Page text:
Deane Barker
Sep 1, 2009
(4 votes)


Over the last few years, I’ve done four implementations of the Google Mini search appliance.  This is a piece of hardware (a 1U rack mount) that acts has a search crawler and engine.

It crawls your Web site (or whatever else you point it at) 24 hours a day, and you can throw queries at it via a REST interface, and get results back as XML (you can also transform the XML on the device itself, and use it to actually present queries to the end user, but this is awkward and requires you to dupe your interface on another machine, which is never fun).

The device is quite good for text-heavy search, and retails for $2,995, making it a cheap solution for a lot of situations.

The Mini can do fairly granular searching of META (search protocol reference). Over the years, we’ve figured out that you should stack as many META tags as possible in your pages, because you never know what you’re going to want to search on.  If, for instance, your client wants to isolate a search to just news articles, then it’s helpful to have a META tag in there with the type of content (alternately, you could create a distinct collection in the device, but maintaining these can be tedious).

For another CMS, we developed a control that dumped all sorts of META to the HEAD tag of the page.  We refined this over the years to only run for the Mini, since it got to the point where it was computationally expensive to find and return all this information, and we only needed it for the Mini (we didn’t need it for public search engines, for instance).

For our first EPiServer/Mini integration, we adapted the control a bit, but the functionality is roughly the same – it dumps all sort of information to META tags, including any properties you might specify.

Register it like this:

<%@ Register TagPrefix=”Blend” Namespace=”Blend.EPiServer.Controls” Assembly=”[insert your assembly name here"]” />

Then put the control in the HEAD tag like this:

<Blend:EPiServerSearchMeta TagNameFormat="MySite.EPiServer.{0}" UserAgentString=”gsa” QuerystringCode=”OpenSesame” Properties="Title,Summary" runat="server" />

It will only run when the currently executing page is of type TemplatePage (so, only for EPiServer templates that have a content object attached).

The control outputs the following information:

  • The page ID
  • The page type ID
  • The page type name
  • The page name
  • The parent page ID
  • The parent page type ID
  • The parent page type name
  • Every page ID from the current page’s parent back to the start page (in multiple META tags)
  • The depth of the page (the start page is 0, top level pages are 1, etc.)

It looks like this:

<meta name="MySite.EPiServer.PageID" content="9" />
<meta name="MySite.EPiServer.PageTypeID" content="7" />
<meta name="MySite.EPiServer.PageTypeName" content="NewsArticle" />
<meta name="MySite.EPiServer.PageName" content="Deane Saves the World" />
<meta name="MySite.EPiServer.ParentPageID" content="8" />
<meta name="MySite.EPiServer.ParentTypeID" content="5" />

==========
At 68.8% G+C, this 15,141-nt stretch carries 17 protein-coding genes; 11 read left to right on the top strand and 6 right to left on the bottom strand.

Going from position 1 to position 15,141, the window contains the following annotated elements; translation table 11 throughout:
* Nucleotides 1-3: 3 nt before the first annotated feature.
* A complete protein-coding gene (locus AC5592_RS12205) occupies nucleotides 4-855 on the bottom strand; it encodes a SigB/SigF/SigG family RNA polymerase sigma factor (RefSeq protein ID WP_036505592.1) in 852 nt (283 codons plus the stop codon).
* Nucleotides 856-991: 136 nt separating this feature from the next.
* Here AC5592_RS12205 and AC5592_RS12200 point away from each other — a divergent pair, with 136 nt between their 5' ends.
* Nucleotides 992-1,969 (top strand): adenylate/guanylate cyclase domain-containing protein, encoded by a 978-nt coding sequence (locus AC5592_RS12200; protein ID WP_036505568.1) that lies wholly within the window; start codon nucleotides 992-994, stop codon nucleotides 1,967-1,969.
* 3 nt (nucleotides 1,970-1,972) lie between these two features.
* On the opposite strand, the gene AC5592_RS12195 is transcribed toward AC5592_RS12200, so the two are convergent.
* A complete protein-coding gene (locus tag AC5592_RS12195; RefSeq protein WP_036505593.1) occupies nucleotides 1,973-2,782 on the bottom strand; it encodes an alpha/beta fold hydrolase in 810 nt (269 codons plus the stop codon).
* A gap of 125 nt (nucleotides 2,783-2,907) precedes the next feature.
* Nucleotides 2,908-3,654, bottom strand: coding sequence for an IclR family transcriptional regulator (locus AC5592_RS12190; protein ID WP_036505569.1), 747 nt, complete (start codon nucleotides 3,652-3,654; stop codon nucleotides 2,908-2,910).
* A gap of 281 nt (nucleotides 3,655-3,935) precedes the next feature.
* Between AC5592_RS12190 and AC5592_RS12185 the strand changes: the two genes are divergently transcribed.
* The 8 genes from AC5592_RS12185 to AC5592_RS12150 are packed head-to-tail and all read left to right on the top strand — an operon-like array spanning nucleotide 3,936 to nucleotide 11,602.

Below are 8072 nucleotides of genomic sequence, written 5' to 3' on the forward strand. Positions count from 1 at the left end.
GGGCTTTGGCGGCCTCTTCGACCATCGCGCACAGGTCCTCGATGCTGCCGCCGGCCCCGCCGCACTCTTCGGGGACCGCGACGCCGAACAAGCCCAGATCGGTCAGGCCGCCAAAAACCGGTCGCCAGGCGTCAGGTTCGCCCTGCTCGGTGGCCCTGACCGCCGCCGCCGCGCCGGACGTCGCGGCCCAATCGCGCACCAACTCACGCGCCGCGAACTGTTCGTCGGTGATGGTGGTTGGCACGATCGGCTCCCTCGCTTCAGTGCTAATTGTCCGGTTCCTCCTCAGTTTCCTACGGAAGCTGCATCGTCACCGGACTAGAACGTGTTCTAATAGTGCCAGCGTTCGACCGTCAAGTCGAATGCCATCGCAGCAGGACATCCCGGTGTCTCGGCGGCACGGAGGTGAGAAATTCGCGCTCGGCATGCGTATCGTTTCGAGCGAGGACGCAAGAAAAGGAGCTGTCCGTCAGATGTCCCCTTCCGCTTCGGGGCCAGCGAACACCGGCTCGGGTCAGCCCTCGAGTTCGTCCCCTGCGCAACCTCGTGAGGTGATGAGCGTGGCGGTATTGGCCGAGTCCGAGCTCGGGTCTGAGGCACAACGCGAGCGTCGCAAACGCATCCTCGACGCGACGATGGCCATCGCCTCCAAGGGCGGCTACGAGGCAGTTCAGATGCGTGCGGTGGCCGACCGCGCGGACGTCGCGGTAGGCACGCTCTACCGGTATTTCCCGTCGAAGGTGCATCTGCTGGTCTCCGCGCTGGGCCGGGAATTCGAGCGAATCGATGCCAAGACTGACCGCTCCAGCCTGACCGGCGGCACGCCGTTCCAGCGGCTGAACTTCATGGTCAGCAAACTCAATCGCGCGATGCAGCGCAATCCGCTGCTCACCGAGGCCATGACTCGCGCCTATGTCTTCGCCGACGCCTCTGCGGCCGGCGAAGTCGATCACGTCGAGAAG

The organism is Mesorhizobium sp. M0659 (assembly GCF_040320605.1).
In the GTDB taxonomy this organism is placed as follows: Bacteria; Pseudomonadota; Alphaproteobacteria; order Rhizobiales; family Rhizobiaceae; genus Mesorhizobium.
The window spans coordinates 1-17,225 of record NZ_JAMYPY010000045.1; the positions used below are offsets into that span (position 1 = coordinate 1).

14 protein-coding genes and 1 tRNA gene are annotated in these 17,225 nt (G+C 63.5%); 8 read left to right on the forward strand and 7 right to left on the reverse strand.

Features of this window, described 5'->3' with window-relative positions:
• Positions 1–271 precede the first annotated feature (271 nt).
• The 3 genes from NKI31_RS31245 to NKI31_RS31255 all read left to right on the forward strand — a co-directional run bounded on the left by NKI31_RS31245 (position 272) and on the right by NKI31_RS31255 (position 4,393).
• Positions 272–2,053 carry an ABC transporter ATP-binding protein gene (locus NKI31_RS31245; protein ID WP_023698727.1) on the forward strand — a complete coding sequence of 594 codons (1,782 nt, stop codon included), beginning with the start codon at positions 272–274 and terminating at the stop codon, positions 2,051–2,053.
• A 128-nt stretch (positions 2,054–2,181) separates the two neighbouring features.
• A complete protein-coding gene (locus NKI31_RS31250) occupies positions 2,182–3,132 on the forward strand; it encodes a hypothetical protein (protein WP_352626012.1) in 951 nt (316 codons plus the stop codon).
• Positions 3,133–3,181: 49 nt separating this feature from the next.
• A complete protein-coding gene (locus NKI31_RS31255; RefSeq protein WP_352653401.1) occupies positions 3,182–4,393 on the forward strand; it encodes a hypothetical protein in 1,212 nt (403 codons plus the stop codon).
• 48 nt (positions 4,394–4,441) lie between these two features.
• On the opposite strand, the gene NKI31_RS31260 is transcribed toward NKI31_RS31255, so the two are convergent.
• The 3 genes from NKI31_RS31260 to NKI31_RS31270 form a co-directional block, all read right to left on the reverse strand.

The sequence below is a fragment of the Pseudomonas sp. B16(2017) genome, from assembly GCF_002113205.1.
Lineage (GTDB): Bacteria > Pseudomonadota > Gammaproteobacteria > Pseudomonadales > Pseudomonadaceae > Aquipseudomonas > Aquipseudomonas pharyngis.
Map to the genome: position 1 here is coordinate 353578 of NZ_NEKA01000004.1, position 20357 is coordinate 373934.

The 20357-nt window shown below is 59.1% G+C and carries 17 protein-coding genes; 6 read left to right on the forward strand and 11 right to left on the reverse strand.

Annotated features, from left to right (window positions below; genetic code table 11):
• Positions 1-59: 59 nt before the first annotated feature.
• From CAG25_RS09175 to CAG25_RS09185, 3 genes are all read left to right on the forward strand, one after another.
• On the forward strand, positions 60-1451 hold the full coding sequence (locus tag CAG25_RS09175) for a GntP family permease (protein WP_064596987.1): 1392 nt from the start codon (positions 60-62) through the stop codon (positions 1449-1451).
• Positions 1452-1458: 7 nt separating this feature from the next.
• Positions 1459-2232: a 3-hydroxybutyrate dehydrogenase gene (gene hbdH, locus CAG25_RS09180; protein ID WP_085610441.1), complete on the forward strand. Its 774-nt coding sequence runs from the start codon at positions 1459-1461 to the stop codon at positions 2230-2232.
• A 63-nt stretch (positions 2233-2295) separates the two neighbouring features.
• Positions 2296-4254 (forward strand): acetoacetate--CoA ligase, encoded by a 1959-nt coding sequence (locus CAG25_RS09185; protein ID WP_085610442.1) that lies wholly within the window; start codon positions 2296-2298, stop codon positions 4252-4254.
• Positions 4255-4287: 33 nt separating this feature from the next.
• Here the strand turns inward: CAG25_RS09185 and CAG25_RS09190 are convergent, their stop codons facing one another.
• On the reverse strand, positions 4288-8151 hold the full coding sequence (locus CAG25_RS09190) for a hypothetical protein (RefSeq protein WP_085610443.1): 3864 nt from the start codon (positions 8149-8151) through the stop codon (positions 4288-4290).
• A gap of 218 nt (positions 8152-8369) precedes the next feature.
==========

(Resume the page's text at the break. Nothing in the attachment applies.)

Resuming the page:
<meta name="MySite.EPiServer.ParentTypeName" content="NewsArchive" />
<meta name="MySite.EPiServer.AncestorID" content="8" />
<meta name="MySite.EPiServer.AncestorID" content="7" />
<meta name="MySite.EPiServer.AncestorID" content="3" />
<meta name="MySite.EPiServer.PageDepth" content="3" />
<meta name="MySite.EPiServer.Category" content="7" />
<meta name="MySite.EPiServer.Category" content="9" />
<meta name="MySite.EPiServer.Category" content="13" />
<meta name="MySite.EPiServer.Category" content="15" />
<meta name="MySite.EPiServer.Category" content="16" />

There are a few control attributes…

TagNameFormat is the format of the “name” attribute of the resulting META tag.  So, in the above example, the Page Type ID of the content will output as:

<meta name=”MySite.EPiServer.PageTypeID” content=”7”/>

Properties is a comma-delimited list of properties you want to dump to META.  Be careful here, obviously – the entire text of the content object is unnecessary and potentially problematic.  The control will simply call ToWebString() on all of them, so make sure this outputs what you want.  Also, if the property is a Category selection, the control will split the IDs up under separate tags.

UserAgentString is used to identify the crawler. Enter a value in here that will be unique to the user agent string of your crawler – “gsa” works well for the Mini.  If the control finds this string it will execute, otherwise it will exit without doing anything.

QuerystringCode is a secret code you can use to debug the control.  If this value is found in a querystring argument called “show_meta,” the control will always execute (regardless of the user agent string). This is useful for debugging, so you can see the META it outputs.

Get the Code (.zip file, containing a single .cs file)

Sep 01, 2009


Sep 21, 2010 10:32 AM

Awesome stuff Deane. Nice to see you blogging
/ Jacob Khan Sep 21, 2010 10:32 AM

Nice article. Have you ever had the Google Mini indexing a document surfaced on the web via EPiServer SharePoint Connect?

Sep 21, 2010 10:32 AM

Joel: I have not, sorry.
/ Deane Sep 21, 2010 10:32 AM

no worries, thanks anyway.

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